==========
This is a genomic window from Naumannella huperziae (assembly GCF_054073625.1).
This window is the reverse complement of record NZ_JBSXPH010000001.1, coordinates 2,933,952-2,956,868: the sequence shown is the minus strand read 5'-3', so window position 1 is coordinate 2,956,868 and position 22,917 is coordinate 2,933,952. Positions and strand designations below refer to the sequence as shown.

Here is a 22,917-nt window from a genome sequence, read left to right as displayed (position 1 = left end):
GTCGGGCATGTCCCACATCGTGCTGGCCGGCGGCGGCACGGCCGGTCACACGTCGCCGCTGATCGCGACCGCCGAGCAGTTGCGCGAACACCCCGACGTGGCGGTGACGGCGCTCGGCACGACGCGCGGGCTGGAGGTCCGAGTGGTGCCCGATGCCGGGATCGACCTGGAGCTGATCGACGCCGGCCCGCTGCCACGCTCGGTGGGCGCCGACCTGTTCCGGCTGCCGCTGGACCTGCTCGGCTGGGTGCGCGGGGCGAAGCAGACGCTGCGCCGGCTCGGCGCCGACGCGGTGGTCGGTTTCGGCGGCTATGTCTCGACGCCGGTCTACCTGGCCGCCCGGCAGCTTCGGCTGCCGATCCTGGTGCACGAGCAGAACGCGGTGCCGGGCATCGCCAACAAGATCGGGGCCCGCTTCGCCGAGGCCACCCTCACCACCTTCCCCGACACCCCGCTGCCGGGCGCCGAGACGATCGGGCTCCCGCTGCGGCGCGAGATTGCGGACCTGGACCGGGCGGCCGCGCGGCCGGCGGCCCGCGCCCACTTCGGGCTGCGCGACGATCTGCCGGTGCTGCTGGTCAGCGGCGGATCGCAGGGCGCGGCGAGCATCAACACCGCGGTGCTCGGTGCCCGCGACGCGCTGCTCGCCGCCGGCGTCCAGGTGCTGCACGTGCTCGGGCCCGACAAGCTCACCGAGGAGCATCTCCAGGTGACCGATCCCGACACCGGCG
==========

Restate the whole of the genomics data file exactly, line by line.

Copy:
This is a genomic window from Naumannella huperziae (assembly GCF_054073625.1).
This window is the reverse complement of record NZ_JBSXPH010000001.1, coordinates 2,933,952-2,956,868: the sequence shown is the minus strand read 5'-3', so window position 1 is coordinate 2,956,868 and position 22,917 is coordinate 2,933,952. Positions and strand designations below refer to the sequence as shown.

Here is a 22,917-nt window from a genome sequence, read left to right as displayed (position 1 = left end):
GTCGGGCATGTCCCACATCGTGCTGGCCGGCGGCGGCACGGCCGGTCACACGTCGCCGCTGATCGCGACCGCCGAGCAGTTGCGCGAACACCCCGACGTGGCGGTGACGGCGCTCGGCACGACGCGCGGGCTGGAGGTCCGAGTGGTGCCCGATGCCGGGATCGACCTGGAGCTGATCGACGCCGGCCCGCTGCCACGCTCGGTGGGCGCCGACCTGTTCCGGCTGCCGCTGGACCTGCTCGGCTGGGTGCGCGGGGCGAAGCAGACGCTGCGCCGGCTCGGCGCCGACGCGGTGGTCGGTTTCGGCGGCTATGTCTCGACGCCGGTCTACCTGGCCGCCCGGCAGCTTCGGCTGCCGATCCTGGTGCACGAGCAGAACGCGGTGCCGGGCATCGCCAACAAGATCGGGGCCCGCTTCGCCGAGGCCACCCTCACCACCTTCCCCGACACCCCGCTGCCGGGCGCCGAGACGATCGGGCTCCCGCTGCGGCGCGAGATTGCGGACCTGGACCGGGCGGCCGCGCGGCCGGCGGCCCGCGCCCACTTCGGGCTGCGCGACGATCTGCCGGTGCTGCTGGTCAGCGGCGGATCGCAGGGCGCGGCGAGCATCAACACCGCGGTGCTCGGTGCCCGCGACGCGCTGCTCGCCGCCGGCGTCCAGGTGCTGCACGTGCTCGGGCCCGACAAGCTCACCGAGGAGCATCTCCAGGTGACCGATCCCGACACCGGCG